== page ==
A detective inspector has been fired from the Met Police after allegedly buying drugs and attending parties where they were being openly taken.
DI Warren Arter appeared at a tribunal hearing this week, accused of misconduct carried out while off-duty between 2016 and October 2018.
The panel this week heard evidence he had “attended gatherings where drugs were present and were openly being taken”, and that he had failed to take action or report a man who he knew was providing a woman with drugs in exchange for sex.
He was also accused of buying drugs and offering to provide them to a third party.
DI Arter was on Wednesday found guilty of gross misconduct by the Met panel, and was dismissed from the force without notice.
Chief Superintendent Trevor Lawry, BCU Commander for the Met’s South East Command at which Arter worked, said: “Police officers are rightly held to a higher standard and DI Arter is not representative of that level of professionalism.
“Being a warranted officer is a privilege, one that DI Arter has abused. Police officers are duty bound to report wrong doing and protect the vulnerable – he has failed to do either.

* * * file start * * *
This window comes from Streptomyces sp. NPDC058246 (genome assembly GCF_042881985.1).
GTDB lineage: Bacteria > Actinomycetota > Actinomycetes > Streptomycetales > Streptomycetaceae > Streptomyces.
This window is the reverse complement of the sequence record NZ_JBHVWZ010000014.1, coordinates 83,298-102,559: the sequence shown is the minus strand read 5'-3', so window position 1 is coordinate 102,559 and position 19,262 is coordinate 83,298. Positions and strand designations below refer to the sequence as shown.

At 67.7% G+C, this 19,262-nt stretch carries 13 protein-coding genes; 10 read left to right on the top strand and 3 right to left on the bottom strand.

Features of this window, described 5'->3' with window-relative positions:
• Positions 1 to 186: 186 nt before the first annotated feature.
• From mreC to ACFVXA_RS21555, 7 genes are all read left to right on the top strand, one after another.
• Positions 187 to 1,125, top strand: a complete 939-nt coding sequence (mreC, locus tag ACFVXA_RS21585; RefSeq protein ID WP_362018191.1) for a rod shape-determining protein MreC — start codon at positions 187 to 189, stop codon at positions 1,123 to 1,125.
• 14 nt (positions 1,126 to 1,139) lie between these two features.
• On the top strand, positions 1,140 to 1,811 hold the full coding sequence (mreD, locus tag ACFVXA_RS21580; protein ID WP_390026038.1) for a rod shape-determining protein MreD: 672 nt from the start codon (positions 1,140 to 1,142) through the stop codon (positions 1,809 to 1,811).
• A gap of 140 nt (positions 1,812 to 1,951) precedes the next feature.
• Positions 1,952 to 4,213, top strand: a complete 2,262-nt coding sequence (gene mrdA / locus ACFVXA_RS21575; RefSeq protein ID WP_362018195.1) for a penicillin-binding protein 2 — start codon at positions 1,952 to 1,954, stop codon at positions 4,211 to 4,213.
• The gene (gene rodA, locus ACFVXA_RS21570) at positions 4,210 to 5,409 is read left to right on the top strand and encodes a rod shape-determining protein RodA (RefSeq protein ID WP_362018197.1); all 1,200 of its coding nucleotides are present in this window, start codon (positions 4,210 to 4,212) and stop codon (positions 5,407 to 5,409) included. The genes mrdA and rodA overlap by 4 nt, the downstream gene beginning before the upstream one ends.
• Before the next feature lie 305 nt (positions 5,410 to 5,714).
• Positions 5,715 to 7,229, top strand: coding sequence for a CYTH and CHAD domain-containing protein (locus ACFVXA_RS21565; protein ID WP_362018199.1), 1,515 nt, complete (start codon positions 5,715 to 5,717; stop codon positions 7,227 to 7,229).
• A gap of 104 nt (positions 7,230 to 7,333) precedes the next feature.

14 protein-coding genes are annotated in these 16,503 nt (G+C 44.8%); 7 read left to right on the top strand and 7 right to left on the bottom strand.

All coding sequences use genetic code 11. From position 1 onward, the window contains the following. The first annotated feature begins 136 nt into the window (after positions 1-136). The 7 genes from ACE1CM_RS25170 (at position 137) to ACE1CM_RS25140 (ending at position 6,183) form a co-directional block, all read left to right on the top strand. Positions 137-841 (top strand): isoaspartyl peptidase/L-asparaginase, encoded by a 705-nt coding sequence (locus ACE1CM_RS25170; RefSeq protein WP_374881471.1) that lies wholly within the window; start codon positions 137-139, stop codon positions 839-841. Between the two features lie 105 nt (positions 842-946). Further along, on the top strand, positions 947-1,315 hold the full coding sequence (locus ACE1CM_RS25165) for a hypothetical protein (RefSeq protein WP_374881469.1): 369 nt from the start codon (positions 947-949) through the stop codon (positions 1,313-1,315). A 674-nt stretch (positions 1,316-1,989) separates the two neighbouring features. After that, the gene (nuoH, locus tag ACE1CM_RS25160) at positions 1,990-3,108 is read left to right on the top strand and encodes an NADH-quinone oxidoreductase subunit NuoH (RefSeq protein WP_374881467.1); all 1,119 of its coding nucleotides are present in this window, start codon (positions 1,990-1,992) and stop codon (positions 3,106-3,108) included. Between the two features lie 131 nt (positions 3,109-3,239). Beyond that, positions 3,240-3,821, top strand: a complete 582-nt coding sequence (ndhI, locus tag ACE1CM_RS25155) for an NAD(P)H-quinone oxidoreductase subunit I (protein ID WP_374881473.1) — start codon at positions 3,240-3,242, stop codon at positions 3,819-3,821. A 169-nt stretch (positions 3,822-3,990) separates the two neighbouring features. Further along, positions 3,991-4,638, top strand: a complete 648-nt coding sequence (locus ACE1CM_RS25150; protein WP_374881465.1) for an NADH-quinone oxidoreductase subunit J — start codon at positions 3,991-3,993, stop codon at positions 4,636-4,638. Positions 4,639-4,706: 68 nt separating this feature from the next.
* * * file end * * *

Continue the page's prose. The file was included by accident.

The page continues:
“It is right that he has been held to account for his actions and will now no longer be a police officer.”Arter will now be added to the Barred List held by the College of Policing. Those appearing on the list cannot be employed by police, local policing bodies (PCCs), the Independent Office for Police Conduct or Her Majesty’s Inspectorate of Constabulary and Fire and Rescue Services.”
DI Arter is the latest in a number of police officers to be dismissed from the Met Police following a crackdown on officer misconduct and corruption.
It comes after a string of scandals have hit the force, including the kidnap, rape and murder of Sarah Everard by serving Met officer Wayne Couzens, followed by the revelation the force missed earlier opportunities to investigate previous allegations against him.
Scotland Yard was plunged into fresh crisis this year when PC David Carrick admitted a horrific campaign of rape and abuse against women throughout his policing career. It emerged a string of opportunities to reveal his true character were also missed by the Met.
Anyone with any information about a police officer or member of staff who works for the Met and is corrupt, abusing their position and power, can call the Anti-Corruption and Abuse Hotline, run by Independent charity Crimestoppers, on 0800 085 0000 or complete the online form at www.crimestoppers-org.uk.